Saturday evening was a big night for football hipsters. The final of the Copa Libertadores was tough: the Brazilian Fluminense defeated Boca 2-1 in extra time in the Maracanã. Winning goalscorer John Kennedy, believed to have been named after the late president rather than the much-admired Celtic assistant coach, was sent off for his celebrations. After a game that had mixed violence with magic, drama with violence, this was football as it once was and should still be, as those with a craft beer subscription and Panasonic-era replica jerseys agreed Olympique de Marseille generally agree. However, Hold my Madrí said that the Premier League has put together the kind of fixture for Monday Night Football that football hacks like to prefix with ‘The Battle Of’.
In our league, Tottenham v Chelsea was on a par with the Battle of the Buffet between Ferguson and Wenger in 2004, where most of the real action, tables flipped and sloppy Giuseppes thrown, took place off camera. It was probably the same as its predecessor, 2016’s Battle of the Bridge, when Mauricio Pochettino – with the full “Hold me back” – played Harald Hardrada to Guus Hiddink’s Harold Godwinson. Maybe Cristian Romero had been watching the Libertadores final. Destiny Udogie too, because when they started making ruthless tackles, Tottenham’s previously serene winning streak and long unbeaten streak came to an absurd end. What happened to Ange Postecoglou’s laid-back entertainers? A pleasant Flamin’ session at the watering hole had become Mad Max: Fury Road, with key defenders throwing out vicious reducers and even jolly old Ange slipping into the snarling role of Bennett from Commando. There were also losses, including a hamstring injury to Micky van de Ven and an ankle injury to James Maddison.
Whisper it and don’t tell Mikel Arteta, but the nasty old VAR played a full part in the drama and ruled it out five Goals. The situation became very heated and only the UN peace ambassador Emerson Royal stopped Levi Colwill from angering himself. It understandably took time for the people at Stockley Park videodrome to make the right decisions for the most part. Even the ones that were controversial added to the fun. Romero, Udogie and also Reece James were all sent off for offenses that probably should have resulted in an earlier exit from the wash and go than the Tottenham pair eventually had to accept. Hey, Howard Webb likes to laugh too, okay?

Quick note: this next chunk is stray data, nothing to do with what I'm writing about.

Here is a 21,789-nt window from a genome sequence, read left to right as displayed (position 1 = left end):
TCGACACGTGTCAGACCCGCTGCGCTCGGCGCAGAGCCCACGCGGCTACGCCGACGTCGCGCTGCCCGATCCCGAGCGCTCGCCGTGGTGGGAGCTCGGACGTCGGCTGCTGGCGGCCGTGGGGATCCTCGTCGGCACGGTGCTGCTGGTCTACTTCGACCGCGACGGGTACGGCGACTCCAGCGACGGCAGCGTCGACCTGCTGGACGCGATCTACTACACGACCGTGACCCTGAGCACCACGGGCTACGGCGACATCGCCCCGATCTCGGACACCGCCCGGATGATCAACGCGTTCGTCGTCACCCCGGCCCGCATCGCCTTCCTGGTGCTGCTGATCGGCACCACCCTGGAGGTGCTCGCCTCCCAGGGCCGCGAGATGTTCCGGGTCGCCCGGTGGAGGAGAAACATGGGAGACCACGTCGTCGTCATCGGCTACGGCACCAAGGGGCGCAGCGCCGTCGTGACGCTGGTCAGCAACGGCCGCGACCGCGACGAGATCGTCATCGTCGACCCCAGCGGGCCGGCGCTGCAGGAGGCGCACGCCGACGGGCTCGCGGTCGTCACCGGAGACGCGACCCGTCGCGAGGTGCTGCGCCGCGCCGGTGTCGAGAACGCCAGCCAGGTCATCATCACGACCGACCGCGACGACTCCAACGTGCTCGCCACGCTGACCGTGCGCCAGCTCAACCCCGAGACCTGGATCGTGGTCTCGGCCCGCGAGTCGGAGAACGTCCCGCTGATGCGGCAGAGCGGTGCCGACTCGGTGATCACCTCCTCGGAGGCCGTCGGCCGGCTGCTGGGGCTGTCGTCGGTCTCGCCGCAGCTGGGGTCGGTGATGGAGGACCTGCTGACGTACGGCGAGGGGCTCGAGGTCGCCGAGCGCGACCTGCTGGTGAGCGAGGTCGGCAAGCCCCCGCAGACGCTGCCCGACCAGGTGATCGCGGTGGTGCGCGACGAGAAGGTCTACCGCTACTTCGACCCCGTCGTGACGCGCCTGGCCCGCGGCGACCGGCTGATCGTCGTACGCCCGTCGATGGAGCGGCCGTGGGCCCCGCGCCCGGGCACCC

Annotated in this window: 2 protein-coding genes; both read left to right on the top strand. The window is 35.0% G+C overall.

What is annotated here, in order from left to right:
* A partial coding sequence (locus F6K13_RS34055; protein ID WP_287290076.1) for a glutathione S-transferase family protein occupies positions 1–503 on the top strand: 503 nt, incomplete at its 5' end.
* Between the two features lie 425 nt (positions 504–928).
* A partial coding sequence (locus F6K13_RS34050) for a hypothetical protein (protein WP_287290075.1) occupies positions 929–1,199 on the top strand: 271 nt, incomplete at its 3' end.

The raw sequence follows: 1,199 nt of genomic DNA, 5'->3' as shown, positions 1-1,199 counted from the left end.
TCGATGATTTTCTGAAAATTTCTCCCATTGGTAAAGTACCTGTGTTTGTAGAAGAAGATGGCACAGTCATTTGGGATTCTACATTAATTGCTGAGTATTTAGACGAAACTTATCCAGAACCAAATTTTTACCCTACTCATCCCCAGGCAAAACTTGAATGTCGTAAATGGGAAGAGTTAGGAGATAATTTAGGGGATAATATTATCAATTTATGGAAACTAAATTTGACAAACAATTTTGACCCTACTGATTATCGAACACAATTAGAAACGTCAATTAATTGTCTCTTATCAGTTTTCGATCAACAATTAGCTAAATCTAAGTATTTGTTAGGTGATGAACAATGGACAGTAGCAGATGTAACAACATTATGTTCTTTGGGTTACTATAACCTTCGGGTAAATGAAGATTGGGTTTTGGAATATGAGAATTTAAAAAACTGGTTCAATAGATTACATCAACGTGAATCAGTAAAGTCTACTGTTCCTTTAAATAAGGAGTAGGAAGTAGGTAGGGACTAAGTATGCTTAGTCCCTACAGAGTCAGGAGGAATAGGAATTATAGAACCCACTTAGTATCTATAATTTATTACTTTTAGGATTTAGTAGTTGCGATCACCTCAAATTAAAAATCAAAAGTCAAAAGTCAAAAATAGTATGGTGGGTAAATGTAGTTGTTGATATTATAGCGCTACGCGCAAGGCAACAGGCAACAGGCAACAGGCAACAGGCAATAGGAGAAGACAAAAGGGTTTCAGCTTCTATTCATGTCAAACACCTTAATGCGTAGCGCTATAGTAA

The fact that Spurs were down to nine players meant the pressure soaked Chelsea’s shirts and there was a fear of not actually winning. They repeatedly fell victim to an offside trap, triggered by Eric Dier stepping back into his own half. Finally, Nicolas Jackson’s enthusiasm was rewarded with a hat-trick, achieved with such uncertainty that Darwin Núñez looked like Gerd Müller. Risk and reward are Big Ange’s big deal. “If we’re down to five men, we’ll try,” he roared, tantalizingly hinting that his team could get even more chaotic. There was blessed relief for Chelsea, while the idea of a “moral victory” for Spurs was floated immediately after the game, their nine men roared from the field. Can a moral victory involve such reckless indiscipline? Or had they simply reduced the essence of Tottenham Hotspur FC to 111 wild minutes?
LIVE ON THE BIG WEBSITE
Join Scott Murray at 5:45pm GMT for updates on Borussia Dortmund 2-2 Newcastle, while John Brewin will keep you updated on the rest of the Big Cup action on his watch at 8pm.
QUOTE OF THE DAY
“We are deeply disappointed that the club has reportedly chosen a finalist for the position of head coach who has a history of making sexist public statements that are contrary to our ethos as a club, city and supporters group, and who also has a “a manager” – a statement from Portland Timbers fans there, who are clearly delighted to have Big Phil Neville at the helm.
I’m guessing 1,056 others will also challenge you and explain how Glenn Hoddle and his wife were able to pose “in front of their fancy family home and back garden pool” (Yesterday’s Memory Lane, full email edition). Perhaps this was an extension of his ability on the football field to occasionally give opposing players the impression that he was in two places at once” – Andrew Kluth (and no other).
Congratulations to courageous eighth division side Cray Valley (PM) who earned a draw against relatively big boys Charlton Athletic and secured an FA Cup replay. I would have watched the game but didn’t know it was on free terrestrial TV. I thought it was a paper view” – John Myles.
Send your letters to [email protected]. Today’s Letter of the Day winner is…John Myles, who will receive a copy of Tinseltown: Hollywood and the Beautiful Game – a Match Made in Wrexham. You can buy a copy here.